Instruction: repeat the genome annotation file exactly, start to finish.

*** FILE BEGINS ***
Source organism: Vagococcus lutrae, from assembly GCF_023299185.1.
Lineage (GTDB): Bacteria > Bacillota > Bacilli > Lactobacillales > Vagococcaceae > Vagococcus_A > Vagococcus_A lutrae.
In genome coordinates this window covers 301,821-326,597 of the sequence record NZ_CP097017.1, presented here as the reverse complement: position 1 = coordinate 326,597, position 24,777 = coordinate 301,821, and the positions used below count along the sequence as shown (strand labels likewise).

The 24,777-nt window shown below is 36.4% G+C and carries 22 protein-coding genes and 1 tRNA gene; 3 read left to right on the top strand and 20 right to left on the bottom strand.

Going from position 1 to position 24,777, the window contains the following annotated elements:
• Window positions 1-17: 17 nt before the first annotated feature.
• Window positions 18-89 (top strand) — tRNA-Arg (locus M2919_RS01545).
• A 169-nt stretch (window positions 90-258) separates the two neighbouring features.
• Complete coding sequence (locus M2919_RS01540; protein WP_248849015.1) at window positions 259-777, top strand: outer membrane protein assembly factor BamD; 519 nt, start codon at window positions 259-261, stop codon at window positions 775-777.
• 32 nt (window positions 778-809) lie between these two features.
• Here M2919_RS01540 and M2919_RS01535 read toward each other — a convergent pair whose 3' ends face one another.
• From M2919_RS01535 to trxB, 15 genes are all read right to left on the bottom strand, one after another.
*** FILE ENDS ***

Source organism: Vagococcus lutrae, from assembly GCF_023299185.1.
Lineage (GTDB): Bacteria > Bacillota > Bacilli > Lactobacillales > Vagococcaceae > Vagococcus_A > Vagococcus_A lutrae.
In genome coordinates this window covers 301,821-326,597 of the sequence record NZ_CP097017.1, presented here as the reverse complement: position 1 = coordinate 326,597, position 24,777 = coordinate 301,821, and the positions used below count along the sequence as shown (strand labels likewise).

The 24,777-nt window shown below is 36.4% G+C and carries 22 protein-coding genes and 1 tRNA gene; 3 read left to right on the top strand and 20 right to left on the bottom strand.

Going from position 1 to position 24,777, the window contains the following annotated elements:
• Window positions 1-17: 17 nt before the first annotated feature.
• Window positions 18-89 (top strand) — tRNA-Arg (locus M2919_RS01545).
• A 169-nt stretch (window positions 90-258) separates the two neighbouring features.
• Complete coding sequence (locus M2919_RS01540; protein WP_248849015.1) at window positions 259-777, top strand: outer membrane protein assembly factor BamD; 519 nt, start codon at window positions 259-261, stop codon at window positions 775-777.
• 32 nt (window positions 778-809) lie between these two features.
• Here M2919_RS01540 and M2919_RS01535 read toward each other — a convergent pair whose 3' ends face one another.
• From M2919_RS01535 to trxB, 15 genes are all read right to left on the bottom strand, one after another.